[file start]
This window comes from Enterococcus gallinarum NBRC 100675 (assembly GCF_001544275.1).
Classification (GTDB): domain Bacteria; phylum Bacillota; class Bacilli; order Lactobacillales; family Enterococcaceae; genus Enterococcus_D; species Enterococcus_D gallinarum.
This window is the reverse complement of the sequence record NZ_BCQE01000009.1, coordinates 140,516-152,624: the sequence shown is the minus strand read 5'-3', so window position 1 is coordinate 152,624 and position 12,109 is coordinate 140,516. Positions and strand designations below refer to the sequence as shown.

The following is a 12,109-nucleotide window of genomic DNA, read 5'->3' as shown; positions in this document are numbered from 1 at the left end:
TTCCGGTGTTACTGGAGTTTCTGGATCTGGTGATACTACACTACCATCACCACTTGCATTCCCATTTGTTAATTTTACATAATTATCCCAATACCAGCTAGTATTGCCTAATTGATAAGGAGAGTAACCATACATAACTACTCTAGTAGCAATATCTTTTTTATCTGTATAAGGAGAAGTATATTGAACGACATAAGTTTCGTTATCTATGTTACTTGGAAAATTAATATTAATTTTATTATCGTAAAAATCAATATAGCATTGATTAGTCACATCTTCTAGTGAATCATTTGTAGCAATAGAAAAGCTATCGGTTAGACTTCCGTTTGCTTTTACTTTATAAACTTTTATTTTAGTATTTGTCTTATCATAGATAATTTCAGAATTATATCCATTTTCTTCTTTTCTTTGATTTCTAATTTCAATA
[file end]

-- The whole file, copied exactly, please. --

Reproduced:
This window comes from Enterococcus gallinarum NBRC 100675 (assembly GCF_001544275.1).
Classification (GTDB): domain Bacteria; phylum Bacillota; class Bacilli; order Lactobacillales; family Enterococcaceae; genus Enterococcus_D; species Enterococcus_D gallinarum.
This window is the reverse complement of the sequence record NZ_BCQE01000009.1, coordinates 140,516-152,624: the sequence shown is the minus strand read 5'-3', so window position 1 is coordinate 152,624 and position 12,109 is coordinate 140,516. Positions and strand designations below refer to the sequence as shown.

The following is a 12,109-nucleotide window of genomic DNA, read 5'->3' as shown; positions in this document are numbered from 1 at the left end:
TTCCGGTGTTACTGGAGTTTCTGGATCTGGTGATACTACACTACCATCACCACTTGCATTCCCATTTGTTAATTTTACATAATTATCCCAATACCAGCTAGTATTGCCTAATTGATAAGGAGAGTAACCATACATAACTACTCTAGTAGCAATATCTTTTTTATCTGTATAAGGAGAAGTATATTGAACGACATAAGTTTCGTTATCTATGTTACTTGGAAAATTAATATTAATTTTATTATCGTAAAAATCAATATAGCATTGATTAGTCACATCTTCTAGTGAATCATTTGTAGCAATAGAAAAGCTATCGGTTAGACTTCCGTTTGCTTTTACTTTATAAACTTTTATTTTAGTATTTGTCTTATCATAGATAATTTCAGAATTATATCCATTTTCTTCTTTTCTTTGATTTCTAATTTCAATA